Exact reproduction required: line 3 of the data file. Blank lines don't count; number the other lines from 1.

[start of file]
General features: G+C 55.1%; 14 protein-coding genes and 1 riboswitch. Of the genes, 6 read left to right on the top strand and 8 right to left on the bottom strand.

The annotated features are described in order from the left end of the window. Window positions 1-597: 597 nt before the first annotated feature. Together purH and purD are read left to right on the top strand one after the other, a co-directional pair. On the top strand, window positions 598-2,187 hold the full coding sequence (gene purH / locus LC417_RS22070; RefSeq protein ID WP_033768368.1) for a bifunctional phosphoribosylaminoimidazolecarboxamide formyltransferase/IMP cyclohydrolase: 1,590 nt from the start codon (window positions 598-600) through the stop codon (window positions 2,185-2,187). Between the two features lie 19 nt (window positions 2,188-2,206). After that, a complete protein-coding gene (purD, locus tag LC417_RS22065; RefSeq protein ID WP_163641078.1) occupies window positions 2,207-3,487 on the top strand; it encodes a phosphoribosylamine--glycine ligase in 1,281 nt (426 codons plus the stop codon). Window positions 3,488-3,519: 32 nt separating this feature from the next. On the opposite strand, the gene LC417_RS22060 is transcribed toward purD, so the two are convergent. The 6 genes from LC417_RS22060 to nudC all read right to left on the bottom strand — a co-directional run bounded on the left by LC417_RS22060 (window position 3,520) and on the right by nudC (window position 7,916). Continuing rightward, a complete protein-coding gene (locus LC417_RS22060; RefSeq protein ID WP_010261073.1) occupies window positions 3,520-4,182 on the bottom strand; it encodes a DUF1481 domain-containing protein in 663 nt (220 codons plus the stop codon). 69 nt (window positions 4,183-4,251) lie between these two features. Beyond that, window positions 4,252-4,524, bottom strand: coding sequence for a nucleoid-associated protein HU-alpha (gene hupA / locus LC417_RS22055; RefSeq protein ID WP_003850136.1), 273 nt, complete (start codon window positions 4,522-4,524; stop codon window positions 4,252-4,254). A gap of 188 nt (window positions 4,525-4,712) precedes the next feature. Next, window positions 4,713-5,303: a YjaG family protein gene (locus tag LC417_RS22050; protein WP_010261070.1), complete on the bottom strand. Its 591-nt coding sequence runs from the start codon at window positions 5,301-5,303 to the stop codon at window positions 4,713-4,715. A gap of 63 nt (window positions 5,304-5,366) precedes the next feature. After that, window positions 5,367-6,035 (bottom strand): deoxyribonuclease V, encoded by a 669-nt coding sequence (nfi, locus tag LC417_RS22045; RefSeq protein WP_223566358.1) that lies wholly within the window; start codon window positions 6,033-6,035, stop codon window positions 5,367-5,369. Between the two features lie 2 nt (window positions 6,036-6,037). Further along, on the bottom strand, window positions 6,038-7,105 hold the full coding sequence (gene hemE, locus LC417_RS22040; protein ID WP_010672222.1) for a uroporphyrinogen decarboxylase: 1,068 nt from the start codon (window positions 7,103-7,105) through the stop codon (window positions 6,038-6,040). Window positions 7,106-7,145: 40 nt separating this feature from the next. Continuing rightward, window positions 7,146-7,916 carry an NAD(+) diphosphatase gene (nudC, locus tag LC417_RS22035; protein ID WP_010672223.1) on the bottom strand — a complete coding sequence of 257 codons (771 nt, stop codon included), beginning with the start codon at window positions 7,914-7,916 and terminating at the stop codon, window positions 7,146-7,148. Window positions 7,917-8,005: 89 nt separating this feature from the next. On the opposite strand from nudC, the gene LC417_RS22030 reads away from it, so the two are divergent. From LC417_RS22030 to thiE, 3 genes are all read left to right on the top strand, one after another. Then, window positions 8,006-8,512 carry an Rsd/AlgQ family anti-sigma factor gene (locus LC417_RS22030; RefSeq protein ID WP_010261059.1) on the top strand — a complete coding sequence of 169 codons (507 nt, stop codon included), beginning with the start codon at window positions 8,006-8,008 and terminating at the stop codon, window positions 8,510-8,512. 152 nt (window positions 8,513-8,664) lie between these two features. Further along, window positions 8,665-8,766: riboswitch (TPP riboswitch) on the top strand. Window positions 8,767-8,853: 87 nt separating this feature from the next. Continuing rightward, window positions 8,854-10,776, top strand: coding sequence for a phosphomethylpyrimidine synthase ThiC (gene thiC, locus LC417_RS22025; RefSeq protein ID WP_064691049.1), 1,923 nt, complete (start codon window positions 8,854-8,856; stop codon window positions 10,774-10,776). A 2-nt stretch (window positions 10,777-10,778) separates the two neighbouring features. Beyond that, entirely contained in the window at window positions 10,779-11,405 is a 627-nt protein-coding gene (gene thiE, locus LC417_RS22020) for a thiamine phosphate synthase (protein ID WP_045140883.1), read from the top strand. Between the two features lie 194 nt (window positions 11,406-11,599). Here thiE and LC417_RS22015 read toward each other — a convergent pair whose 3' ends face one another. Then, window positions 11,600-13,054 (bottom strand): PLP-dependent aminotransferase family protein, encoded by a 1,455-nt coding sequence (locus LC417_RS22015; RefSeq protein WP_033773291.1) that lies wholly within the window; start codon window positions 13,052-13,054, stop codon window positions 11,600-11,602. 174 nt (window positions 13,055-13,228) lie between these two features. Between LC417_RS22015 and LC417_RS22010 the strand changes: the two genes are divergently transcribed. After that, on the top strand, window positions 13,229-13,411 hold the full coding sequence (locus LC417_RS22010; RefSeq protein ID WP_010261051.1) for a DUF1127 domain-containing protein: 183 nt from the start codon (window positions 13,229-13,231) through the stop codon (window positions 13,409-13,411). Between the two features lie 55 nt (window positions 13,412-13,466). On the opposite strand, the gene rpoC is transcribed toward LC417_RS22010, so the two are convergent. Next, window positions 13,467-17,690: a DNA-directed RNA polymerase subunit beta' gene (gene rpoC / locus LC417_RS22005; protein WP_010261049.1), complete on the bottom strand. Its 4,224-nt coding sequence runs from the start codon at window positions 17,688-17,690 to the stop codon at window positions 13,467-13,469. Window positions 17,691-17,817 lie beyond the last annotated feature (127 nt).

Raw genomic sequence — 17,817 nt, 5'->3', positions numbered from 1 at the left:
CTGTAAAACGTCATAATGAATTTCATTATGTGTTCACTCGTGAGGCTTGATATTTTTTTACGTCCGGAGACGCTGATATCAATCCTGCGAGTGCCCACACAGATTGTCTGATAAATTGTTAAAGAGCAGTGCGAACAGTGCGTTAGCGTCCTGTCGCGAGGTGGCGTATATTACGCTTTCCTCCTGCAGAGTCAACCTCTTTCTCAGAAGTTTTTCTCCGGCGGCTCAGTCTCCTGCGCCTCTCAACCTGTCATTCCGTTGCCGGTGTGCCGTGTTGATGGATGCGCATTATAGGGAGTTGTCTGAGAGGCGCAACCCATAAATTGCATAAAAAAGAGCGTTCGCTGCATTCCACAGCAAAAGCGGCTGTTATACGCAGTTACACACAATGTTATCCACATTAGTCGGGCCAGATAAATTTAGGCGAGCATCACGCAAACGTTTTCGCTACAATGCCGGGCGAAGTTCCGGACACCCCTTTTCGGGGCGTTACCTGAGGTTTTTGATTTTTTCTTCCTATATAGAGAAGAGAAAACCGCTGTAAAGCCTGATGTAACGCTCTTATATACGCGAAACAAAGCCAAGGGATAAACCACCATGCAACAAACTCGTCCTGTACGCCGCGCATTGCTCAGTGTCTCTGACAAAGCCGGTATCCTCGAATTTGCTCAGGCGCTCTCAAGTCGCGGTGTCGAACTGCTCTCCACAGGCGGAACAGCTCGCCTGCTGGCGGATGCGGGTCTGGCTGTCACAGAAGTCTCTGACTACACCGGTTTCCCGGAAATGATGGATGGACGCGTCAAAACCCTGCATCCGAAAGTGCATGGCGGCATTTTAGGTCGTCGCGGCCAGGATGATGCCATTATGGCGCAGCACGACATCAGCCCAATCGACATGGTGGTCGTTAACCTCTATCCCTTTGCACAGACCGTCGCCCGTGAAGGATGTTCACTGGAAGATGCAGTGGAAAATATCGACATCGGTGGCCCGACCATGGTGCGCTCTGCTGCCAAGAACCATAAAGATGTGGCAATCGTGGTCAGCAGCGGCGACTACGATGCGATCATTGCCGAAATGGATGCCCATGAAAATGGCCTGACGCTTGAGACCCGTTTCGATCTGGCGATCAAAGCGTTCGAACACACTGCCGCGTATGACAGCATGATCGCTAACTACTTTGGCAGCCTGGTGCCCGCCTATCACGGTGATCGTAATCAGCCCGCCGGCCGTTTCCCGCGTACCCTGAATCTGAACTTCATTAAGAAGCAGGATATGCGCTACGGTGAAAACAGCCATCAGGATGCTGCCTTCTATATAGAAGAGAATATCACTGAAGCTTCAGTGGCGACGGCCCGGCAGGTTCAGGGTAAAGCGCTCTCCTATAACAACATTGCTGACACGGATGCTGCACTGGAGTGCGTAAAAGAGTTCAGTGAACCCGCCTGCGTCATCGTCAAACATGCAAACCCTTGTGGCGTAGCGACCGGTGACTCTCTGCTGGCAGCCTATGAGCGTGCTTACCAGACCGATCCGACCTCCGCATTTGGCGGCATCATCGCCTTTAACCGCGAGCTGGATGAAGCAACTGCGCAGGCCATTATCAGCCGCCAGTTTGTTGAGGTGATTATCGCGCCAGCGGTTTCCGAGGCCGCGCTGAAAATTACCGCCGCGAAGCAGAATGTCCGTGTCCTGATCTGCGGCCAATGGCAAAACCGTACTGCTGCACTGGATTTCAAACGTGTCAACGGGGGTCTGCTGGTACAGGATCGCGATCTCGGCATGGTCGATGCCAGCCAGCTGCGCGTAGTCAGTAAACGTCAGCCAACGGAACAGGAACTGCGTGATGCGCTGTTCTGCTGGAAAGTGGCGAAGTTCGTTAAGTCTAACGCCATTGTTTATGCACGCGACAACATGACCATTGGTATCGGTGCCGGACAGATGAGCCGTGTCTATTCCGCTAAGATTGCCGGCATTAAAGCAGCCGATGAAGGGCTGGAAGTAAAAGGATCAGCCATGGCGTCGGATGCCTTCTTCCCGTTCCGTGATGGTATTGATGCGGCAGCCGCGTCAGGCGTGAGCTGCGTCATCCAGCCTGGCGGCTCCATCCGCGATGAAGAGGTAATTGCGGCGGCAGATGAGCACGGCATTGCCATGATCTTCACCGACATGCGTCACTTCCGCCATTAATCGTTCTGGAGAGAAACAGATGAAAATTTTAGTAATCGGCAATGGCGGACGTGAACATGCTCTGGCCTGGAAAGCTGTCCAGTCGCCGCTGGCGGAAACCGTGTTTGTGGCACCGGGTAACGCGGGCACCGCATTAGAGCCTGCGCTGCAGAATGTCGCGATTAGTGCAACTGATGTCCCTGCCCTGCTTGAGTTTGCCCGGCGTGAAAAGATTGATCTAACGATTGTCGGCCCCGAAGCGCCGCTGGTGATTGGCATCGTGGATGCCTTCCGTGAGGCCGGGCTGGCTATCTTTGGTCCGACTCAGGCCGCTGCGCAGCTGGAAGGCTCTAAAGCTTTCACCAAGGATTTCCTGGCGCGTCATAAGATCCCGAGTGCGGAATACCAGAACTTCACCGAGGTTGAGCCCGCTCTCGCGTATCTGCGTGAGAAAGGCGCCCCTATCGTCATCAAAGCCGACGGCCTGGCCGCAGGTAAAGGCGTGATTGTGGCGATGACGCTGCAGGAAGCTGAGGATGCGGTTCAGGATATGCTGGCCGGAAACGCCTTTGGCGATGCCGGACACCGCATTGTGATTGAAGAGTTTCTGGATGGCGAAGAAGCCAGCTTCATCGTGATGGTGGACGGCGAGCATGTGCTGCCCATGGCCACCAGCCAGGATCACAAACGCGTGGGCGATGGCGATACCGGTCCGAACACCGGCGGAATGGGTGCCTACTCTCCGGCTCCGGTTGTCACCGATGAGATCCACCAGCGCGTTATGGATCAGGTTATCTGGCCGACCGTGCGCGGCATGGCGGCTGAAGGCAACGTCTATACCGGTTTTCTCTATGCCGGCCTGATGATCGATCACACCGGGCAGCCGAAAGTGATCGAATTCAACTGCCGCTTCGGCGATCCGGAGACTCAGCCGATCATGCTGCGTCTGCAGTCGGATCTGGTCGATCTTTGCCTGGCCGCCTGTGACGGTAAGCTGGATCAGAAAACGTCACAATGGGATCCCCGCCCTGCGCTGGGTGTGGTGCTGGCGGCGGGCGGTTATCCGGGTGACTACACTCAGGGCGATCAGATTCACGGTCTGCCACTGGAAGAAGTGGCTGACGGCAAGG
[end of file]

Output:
Raw genomic sequence — 17,817 nt, 5'->3', positions numbered from 1 at the left: